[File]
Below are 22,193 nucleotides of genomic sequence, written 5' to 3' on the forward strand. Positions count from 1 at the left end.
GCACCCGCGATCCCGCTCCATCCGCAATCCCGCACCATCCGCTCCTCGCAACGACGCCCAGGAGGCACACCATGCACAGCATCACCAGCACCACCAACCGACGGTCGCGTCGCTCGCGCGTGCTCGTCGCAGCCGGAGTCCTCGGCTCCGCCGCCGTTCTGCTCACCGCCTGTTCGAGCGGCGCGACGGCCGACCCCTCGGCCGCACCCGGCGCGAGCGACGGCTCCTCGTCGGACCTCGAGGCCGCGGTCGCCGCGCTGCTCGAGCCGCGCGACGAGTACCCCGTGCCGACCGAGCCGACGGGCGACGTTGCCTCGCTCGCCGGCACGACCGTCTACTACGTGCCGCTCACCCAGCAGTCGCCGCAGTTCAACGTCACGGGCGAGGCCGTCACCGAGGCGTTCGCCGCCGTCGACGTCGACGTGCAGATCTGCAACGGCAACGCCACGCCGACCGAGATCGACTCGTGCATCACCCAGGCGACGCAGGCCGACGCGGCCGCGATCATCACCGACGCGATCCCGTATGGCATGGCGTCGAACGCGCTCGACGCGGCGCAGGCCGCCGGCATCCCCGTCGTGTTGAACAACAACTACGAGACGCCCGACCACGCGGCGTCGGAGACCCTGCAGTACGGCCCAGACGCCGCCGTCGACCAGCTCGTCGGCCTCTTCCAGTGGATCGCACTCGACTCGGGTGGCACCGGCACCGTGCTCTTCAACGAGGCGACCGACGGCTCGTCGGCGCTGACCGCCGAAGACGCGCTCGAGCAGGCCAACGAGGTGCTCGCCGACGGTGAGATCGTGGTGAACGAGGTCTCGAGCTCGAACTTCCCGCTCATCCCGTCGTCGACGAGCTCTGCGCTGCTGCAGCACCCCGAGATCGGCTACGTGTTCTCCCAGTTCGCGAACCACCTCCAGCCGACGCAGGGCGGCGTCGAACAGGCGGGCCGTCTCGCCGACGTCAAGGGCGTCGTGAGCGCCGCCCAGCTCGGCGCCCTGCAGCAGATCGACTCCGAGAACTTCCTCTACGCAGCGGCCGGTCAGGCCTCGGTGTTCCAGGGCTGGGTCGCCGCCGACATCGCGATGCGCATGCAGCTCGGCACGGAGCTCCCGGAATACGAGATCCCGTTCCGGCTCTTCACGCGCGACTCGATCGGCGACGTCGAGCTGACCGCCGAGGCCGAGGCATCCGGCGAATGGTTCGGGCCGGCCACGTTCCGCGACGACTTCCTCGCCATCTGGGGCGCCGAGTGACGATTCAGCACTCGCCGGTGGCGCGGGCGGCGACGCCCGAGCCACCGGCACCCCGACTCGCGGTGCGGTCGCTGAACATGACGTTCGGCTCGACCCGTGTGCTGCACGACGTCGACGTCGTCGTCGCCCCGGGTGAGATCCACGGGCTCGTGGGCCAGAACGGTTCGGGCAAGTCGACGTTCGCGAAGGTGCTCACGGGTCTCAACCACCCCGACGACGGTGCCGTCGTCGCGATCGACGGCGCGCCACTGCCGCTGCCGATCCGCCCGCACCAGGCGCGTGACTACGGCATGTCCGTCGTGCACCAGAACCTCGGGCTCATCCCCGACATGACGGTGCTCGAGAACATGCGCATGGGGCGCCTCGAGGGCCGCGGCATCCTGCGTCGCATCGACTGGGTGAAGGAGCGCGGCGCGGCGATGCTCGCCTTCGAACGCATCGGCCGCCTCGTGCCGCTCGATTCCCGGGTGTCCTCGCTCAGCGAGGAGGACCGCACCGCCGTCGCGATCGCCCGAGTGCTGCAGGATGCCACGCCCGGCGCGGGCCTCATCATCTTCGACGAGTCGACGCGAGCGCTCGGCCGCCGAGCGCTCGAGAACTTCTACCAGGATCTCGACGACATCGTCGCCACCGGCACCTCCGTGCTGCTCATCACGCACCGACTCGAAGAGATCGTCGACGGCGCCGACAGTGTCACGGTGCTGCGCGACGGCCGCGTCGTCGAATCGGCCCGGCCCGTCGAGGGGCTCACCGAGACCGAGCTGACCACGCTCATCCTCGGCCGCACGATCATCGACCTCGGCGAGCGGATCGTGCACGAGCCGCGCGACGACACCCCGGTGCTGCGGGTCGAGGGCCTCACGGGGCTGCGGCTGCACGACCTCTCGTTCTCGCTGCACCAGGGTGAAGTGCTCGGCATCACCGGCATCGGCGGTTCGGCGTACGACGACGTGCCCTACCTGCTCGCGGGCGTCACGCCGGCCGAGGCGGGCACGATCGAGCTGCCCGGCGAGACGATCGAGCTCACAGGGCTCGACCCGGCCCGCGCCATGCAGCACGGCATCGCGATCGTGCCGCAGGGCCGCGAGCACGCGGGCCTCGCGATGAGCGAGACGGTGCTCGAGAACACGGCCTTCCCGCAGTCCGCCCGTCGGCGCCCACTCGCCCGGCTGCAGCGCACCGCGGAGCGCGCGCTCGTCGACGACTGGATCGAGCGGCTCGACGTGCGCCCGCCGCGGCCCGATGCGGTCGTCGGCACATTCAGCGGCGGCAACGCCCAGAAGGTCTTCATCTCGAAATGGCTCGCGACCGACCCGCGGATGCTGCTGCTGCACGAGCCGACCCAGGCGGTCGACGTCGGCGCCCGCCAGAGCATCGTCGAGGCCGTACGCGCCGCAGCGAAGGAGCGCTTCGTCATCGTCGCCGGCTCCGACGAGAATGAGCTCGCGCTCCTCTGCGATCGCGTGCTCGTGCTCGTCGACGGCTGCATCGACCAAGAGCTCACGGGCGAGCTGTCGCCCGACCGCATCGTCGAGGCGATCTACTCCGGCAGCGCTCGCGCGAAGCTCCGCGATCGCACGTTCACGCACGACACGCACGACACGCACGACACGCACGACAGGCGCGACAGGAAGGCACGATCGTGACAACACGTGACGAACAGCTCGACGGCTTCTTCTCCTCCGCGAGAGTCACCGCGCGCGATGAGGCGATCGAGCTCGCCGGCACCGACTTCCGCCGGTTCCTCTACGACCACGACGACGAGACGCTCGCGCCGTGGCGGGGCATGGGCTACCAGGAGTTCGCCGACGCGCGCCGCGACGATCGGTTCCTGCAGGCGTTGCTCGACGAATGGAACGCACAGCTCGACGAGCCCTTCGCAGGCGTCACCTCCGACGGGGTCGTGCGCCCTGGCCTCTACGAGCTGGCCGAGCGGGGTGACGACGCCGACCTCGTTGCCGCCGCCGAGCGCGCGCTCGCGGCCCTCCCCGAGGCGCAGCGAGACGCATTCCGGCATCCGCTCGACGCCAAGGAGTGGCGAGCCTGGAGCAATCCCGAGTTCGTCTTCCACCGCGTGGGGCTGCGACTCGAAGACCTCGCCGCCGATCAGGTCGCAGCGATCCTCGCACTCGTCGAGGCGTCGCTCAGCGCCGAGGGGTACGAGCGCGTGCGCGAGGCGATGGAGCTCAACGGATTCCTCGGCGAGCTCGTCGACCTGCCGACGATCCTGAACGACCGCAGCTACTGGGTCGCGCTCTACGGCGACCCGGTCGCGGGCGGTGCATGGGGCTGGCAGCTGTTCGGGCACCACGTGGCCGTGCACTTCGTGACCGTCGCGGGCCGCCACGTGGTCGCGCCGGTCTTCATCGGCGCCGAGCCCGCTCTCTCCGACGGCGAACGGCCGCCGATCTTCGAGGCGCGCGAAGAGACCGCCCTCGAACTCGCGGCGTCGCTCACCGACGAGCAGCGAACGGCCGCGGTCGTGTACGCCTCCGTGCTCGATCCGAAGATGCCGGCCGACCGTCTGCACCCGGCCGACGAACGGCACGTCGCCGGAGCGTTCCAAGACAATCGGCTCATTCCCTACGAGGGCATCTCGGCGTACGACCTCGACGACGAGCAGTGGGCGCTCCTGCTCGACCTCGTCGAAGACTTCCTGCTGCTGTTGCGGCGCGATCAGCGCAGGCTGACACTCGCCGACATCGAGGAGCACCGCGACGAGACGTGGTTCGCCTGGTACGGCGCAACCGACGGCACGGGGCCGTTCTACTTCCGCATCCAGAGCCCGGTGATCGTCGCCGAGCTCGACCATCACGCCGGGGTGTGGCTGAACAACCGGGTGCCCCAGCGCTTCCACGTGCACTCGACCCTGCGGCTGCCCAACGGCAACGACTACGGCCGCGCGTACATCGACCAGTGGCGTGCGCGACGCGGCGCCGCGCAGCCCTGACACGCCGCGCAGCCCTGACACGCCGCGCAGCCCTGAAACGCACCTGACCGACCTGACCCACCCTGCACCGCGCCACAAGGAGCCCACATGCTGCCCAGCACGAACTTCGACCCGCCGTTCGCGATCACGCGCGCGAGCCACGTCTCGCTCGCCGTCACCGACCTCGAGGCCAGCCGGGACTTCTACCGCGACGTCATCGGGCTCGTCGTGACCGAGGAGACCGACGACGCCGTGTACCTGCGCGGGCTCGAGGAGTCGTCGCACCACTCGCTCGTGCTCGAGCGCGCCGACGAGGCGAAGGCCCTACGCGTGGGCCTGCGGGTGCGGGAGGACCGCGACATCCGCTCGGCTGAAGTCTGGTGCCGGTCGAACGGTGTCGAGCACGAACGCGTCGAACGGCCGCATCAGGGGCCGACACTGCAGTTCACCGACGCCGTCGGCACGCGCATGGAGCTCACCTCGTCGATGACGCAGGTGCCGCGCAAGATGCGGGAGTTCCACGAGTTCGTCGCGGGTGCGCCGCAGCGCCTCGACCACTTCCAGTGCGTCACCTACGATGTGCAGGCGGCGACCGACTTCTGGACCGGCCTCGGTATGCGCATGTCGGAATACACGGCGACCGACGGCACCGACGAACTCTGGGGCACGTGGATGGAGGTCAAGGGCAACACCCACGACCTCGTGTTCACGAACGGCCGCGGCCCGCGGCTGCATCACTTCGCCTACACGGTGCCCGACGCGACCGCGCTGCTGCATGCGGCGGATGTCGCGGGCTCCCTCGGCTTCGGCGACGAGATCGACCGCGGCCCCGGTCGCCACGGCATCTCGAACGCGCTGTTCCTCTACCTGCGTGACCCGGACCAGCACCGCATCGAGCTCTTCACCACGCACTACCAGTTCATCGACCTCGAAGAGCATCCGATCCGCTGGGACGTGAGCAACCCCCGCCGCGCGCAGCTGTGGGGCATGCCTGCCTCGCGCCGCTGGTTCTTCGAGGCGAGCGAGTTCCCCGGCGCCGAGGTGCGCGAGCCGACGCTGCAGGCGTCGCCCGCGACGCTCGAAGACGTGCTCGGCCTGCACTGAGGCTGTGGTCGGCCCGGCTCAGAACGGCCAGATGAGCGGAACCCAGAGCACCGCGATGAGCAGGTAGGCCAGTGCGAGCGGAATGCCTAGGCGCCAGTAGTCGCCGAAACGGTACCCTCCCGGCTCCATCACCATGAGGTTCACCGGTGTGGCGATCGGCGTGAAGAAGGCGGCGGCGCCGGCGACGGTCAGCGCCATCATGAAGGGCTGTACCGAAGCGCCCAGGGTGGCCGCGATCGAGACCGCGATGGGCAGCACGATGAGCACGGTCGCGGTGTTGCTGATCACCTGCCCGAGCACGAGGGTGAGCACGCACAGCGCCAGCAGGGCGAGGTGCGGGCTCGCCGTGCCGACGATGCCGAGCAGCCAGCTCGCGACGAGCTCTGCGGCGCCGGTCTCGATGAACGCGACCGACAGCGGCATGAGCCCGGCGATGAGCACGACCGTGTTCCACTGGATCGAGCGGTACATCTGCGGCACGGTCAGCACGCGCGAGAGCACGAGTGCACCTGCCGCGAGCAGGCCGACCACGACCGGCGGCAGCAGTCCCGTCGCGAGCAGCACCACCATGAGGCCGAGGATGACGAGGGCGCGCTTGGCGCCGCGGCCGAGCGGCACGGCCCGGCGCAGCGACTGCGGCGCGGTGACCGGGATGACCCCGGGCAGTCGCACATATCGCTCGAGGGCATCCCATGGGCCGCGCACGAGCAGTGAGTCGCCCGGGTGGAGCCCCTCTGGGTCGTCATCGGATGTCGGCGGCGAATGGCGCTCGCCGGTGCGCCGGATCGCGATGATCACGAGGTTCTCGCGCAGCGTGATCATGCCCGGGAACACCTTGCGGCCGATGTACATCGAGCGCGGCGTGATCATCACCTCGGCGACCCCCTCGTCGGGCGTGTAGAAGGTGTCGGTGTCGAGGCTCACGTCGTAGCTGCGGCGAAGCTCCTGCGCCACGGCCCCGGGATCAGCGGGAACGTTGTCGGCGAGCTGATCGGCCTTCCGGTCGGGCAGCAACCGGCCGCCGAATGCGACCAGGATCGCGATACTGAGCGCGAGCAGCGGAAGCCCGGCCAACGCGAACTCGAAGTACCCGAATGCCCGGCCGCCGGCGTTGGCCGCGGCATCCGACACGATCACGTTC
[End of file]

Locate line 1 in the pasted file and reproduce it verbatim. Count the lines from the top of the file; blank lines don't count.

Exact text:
Below are 22,193 nucleotides of genomic sequence, written 5' to 3' on the forward strand. Positions count from 1 at the left end.